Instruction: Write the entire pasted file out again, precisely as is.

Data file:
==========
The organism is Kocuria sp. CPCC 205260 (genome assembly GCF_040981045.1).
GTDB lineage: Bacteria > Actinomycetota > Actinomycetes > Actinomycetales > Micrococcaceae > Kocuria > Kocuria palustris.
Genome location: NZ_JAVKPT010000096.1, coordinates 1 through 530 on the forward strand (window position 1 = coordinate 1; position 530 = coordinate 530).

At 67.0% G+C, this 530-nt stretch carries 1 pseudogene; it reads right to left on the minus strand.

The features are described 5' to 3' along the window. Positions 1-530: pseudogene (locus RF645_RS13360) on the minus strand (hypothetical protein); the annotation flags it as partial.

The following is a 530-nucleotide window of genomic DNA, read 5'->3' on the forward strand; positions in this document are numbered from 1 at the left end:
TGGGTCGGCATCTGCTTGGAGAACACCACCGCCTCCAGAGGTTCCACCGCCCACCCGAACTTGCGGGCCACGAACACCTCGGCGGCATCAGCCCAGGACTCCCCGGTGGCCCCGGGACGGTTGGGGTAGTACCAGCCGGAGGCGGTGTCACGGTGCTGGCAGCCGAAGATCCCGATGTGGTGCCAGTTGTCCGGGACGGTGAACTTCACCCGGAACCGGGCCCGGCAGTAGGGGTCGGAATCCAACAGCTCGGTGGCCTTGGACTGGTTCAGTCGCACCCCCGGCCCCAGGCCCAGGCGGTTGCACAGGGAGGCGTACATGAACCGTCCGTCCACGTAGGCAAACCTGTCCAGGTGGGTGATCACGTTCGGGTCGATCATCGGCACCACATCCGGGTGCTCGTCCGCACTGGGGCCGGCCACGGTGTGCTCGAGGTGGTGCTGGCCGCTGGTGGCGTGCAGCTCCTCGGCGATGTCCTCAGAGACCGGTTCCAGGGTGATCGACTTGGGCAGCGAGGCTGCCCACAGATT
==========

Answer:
The organism is Kocuria sp. CPCC 205260 (genome assembly GCF_040981045.1).
GTDB lineage: Bacteria > Actinomycetota > Actinomycetes > Actinomycetales > Micrococcaceae > Kocuria > Kocuria palustris.
Genome location: NZ_JAVKPT010000096.1, coordinates 1 through 530 on the forward strand (window position 1 = coordinate 1; position 530 = coordinate 530).

At 67.0% G+C, this 530-nt stretch carries 1 pseudogene; it reads right to left on the minus strand.

The features are described 5' to 3' along the window. Positions 1-530: pseudogene (locus RF645_RS13360) on the minus strand (hypothetical protein); the annotation flags it as partial.

The following is a 530-nucleotide window of genomic DNA, read 5'->3' on the forward strand; positions in this document are numbered from 1 at the left end:
TGGGTCGGCATCTGCTTGGAGAACACCACCGCCTCCAGAGGTTCCACCGCCCACCCGAACTTGCGGGCCACGAACACCTCGGCGGCATCAGCCCAGGACTCCCCGGTGGCCCCGGGACGGTTGGGGTAGTACCAGCCGGAGGCGGTGTCACGGTGCTGGCAGCCGAAGATCCCGATGTGGTGCCAGTTGTCCGGGACGGTGAACTTCACCCGGAACCGGGCCCGGCAGTAGGGGTCGGAATCCAACAGCTCGGTGGCCTTGGACTGGTTCAGTCGCACCCCCGGCCCCAGGCCCAGGCGGTTGCACAGGGAGGCGTACATGAACCGTCCGTCCACGTAGGCAAACCTGTCCAGGTGGGTGATCACGTTCGGGTCGATCATCGGCACCACATCCGGGTGCTCGTCCGCACTGGGGCCGGCCACGGTGTGCTCGAGGTGGTGCTGGCCGCTGGTGGCGTGCAGCTCCTCGGCGATGTCCTCAGAGACCGGTTCCAGGGTGATCGACTTGGGCAGCGAGGCTGCCCACAGATT